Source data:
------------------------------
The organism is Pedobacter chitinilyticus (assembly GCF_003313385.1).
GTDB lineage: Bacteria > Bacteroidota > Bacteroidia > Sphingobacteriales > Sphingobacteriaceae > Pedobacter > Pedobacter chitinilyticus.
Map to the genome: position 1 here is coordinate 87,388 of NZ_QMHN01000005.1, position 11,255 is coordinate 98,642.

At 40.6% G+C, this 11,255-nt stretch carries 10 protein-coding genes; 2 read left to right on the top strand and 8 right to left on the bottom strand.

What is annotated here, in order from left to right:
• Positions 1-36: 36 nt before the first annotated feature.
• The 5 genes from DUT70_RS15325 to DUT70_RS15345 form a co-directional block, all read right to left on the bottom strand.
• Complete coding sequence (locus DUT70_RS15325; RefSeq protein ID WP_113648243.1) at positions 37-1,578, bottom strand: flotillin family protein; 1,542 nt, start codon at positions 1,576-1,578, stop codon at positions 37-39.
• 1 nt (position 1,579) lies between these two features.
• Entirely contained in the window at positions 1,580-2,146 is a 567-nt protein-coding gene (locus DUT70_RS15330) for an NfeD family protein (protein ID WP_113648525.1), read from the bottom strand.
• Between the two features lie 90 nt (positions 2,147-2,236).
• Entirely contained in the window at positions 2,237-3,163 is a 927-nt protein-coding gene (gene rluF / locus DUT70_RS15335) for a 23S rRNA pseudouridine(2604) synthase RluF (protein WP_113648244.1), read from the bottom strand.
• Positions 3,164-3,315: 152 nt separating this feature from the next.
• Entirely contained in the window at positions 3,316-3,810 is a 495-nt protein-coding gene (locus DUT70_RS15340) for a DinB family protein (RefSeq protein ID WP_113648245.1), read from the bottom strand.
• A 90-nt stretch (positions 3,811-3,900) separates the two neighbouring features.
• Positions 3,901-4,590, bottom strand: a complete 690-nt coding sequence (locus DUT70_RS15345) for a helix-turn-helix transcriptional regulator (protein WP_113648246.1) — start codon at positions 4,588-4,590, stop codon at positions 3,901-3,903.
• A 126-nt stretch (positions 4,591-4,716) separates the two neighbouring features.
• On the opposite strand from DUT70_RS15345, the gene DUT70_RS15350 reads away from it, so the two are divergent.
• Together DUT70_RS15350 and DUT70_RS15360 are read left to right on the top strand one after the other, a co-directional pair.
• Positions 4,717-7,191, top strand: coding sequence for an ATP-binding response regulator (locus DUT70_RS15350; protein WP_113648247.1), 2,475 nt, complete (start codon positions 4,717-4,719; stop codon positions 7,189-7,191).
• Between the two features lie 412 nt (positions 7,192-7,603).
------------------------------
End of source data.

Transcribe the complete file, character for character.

The organism is Pedobacter chitinilyticus (assembly GCF_003313385.1).
GTDB lineage: Bacteria > Bacteroidota > Bacteroidia > Sphingobacteriales > Sphingobacteriaceae > Pedobacter > Pedobacter chitinilyticus.
Map to the genome: position 1 here is coordinate 87,388 of NZ_QMHN01000005.1, position 11,255 is coordinate 98,642.

At 40.6% G+C, this 11,255-nt stretch carries 10 protein-coding genes; 2 read left to right on the top strand and 8 right to left on the bottom strand.

What is annotated here, in order from left to right:
• Positions 1-36: 36 nt before the first annotated feature.
• The 5 genes from DUT70_RS15325 to DUT70_RS15345 form a co-directional block, all read right to left on the bottom strand.
• Complete coding sequence (locus DUT70_RS15325; RefSeq protein ID WP_113648243.1) at positions 37-1,578, bottom strand: flotillin family protein; 1,542 nt, start codon at positions 1,576-1,578, stop codon at positions 37-39.
• 1 nt (position 1,579) lies between these two features.
• Entirely contained in the window at positions 1,580-2,146 is a 567-nt protein-coding gene (locus DUT70_RS15330) for an NfeD family protein (protein ID WP_113648525.1), read from the bottom strand.
• Between the two features lie 90 nt (positions 2,147-2,236).
• Entirely contained in the window at positions 2,237-3,163 is a 927-nt protein-coding gene (gene rluF / locus DUT70_RS15335) for a 23S rRNA pseudouridine(2604) synthase RluF (protein WP_113648244.1), read from the bottom strand.
• Positions 3,164-3,315: 152 nt separating this feature from the next.
• Entirely contained in the window at positions 3,316-3,810 is a 495-nt protein-coding gene (locus DUT70_RS15340) for a DinB family protein (RefSeq protein ID WP_113648245.1), read from the bottom strand.
• A 90-nt stretch (positions 3,811-3,900) separates the two neighbouring features.
• Positions 3,901-4,590, bottom strand: a complete 690-nt coding sequence (locus DUT70_RS15345) for a helix-turn-helix transcriptional regulator (protein WP_113648246.1) — start codon at positions 4,588-4,590, stop codon at positions 3,901-3,903.
• A 126-nt stretch (positions 4,591-4,716) separates the two neighbouring features.
• On the opposite strand from DUT70_RS15345, the gene DUT70_RS15350 reads away from it, so the two are divergent.
• Together DUT70_RS15350 and DUT70_RS15360 are read left to right on the top strand one after the other, a co-directional pair.
• Positions 4,717-7,191, top strand: coding sequence for an ATP-binding response regulator (locus DUT70_RS15350; protein WP_113648247.1), 2,475 nt, complete (start codon positions 4,717-4,719; stop codon positions 7,189-7,191).
• Between the two features lie 412 nt (positions 7,192-7,603).